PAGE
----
6 ways to cope with a deployed military spouse
Armed forces have a duty to serve their country and have to ready to go on a mission at any given time. But how does the other half keep their relationship afloat while they're been deployed?
1.) Make a plan
It's a great idea to prepare ahead of time. Outlining a plan to survive while he/she is gone is vital. Before the deployment begins, you and your partner need to sit down and come up with a plan on how you two will manage time, seek support and remain in love with each other.
Try to have an honest and open a conversation as possible. Both of you should feel free to express your feelings, good or bad, about the impending separation. Feelings of jealousy and insecurity are normal when faced with a long separation. Also spend some one-on-one time at home together communicating as a couple. If you have children, hire a baby sitter for the night so you and your partner can talk about ways to keep going during the separation.
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2.) Discuss when and how often to communicate
Making a decision on communication is important during deployment. You and your partner should have a game plan in mind in regards to how and how often you'll communicate. Even though a phone is not always available in the war zones, there are variety of options for communication during military deployment. E-mail, instant messaging, video chat, or regular mail are other options.
If possible, setting aside a single day of the week to try and talk through a phone or video call may be helpful. If your deployment is fairly routine, you may know when you'll have access to a computer or phone. You can promise to call or video chat around a specific time during those days.
You are obliged to also discuss what to do when communication is difficult. There may be times in deployment where access to things like telephones and computers is limited. Talk about what to do during these times. You can agree, for example, to resort to snail mail if need be.
3.) Conclude on a support system best for you both
In order to make sure you and your partner are emotionally supported during deployment, its best to help each other form support networks prior to the start of the deployment. During the send-off party, support may include other soldiers or military members. If you're staying back at home, you and your partner should figure out who you'll lean on. Talk about the family members and friends you'll have while your partner is away. You may find your partner's friends and family members can provide support during your deployment as well. Feel free to talk about those friends you wouldn't want your partner to allow in your house.
4.) Discover your partner's language of love.
It can be hard to provide support from a faraway distance. Figuring out your partner's language of love can help you figure out the best way to help him or her feel secure. A person's language of love is how that person best feels supported and cared for. People respond best to different types of support and comfort such as words of affirmation to feel loved. Statements like, "I miss you" and "I love you" are helpful. If your partner seems to rely on words, try writing long letters and e-mails expressing how much you care.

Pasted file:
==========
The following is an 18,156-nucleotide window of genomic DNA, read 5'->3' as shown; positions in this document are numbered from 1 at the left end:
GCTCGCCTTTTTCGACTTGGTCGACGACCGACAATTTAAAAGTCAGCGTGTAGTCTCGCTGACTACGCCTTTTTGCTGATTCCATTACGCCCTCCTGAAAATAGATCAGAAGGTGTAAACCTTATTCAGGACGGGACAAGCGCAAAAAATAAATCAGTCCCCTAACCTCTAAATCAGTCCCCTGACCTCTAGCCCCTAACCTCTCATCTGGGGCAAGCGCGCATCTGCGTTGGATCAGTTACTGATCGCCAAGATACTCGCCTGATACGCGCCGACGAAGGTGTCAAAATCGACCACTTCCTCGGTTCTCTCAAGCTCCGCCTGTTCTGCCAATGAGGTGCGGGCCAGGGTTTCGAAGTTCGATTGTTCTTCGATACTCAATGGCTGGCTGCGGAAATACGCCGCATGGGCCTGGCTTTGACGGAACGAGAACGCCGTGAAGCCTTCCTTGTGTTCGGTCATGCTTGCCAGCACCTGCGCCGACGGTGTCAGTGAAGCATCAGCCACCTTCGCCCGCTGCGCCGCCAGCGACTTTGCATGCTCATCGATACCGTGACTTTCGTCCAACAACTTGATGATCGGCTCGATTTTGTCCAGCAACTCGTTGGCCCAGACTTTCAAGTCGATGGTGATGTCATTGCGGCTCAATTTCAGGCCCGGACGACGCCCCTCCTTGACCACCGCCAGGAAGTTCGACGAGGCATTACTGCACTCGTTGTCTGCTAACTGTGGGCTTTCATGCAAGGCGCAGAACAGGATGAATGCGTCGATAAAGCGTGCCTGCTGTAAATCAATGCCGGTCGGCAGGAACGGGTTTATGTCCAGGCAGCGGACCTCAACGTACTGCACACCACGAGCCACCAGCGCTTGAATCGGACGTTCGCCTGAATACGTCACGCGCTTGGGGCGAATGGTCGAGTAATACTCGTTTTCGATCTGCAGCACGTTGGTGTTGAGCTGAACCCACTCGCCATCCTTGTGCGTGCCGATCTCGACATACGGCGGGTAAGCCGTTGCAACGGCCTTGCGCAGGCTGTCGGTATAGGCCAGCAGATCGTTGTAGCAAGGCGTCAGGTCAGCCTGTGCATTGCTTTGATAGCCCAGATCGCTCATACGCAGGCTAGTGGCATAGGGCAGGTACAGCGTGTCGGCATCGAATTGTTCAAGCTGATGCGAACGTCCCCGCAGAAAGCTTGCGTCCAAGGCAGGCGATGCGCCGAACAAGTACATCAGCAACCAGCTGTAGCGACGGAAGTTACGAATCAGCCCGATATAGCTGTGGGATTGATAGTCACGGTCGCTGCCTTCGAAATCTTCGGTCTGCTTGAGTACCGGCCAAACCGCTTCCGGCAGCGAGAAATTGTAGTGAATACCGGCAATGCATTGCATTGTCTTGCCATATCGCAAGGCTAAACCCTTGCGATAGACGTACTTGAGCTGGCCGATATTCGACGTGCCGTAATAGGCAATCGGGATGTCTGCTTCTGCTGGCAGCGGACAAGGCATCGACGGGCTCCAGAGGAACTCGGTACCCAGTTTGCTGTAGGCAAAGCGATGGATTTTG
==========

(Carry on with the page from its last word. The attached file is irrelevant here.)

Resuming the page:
• For some, actions are more important than words. People may feel supported if their partner shows they care through kind gestures, or sends gifts. If your partner prefers actions, you can send him or her care packages, make video messages, or periodically send gifts.
• Unfortunately, when the above mentioned are not relevant, because he/she prefers physical touch and quality time to feel secure. This presents a challenge during deployment. However, you can try to help by telling your partner how much you miss his or her touch, and how you wish your partner was with you just to watch television together on a rainy night etc etc.
5.) Make sure to keep one another informed on day-to-day happenings.
Hearing about one another's daily lives will help you and your partner feel close. Share day-to-day happenings when you have the chance, even things that feel silly or trivial. Talk about your trip to the grocery store or who you ran into at the gym. This will make your partner feel like he or she is there with you.
6.) Be realistic and accept personal growth during the deployment
It's important to accept that things could go the wrong way and make plans for how you would deal with it. You and your partner should keep yourselves busy when not working. Read books, clean the garden or write in your diary. When you and your partner are reunited, you will both be slightly different. There is a large chunk of time the two of you did not share, and you both may have become more self-reliant during this time. Try to accept that, when your partner returns, your relationship may be different than it was before. This is not necessarily a bad thing. While you have both changed, this may be for the better. The two of you may feel more secure in the relationship after seeing it thrive from a distance.
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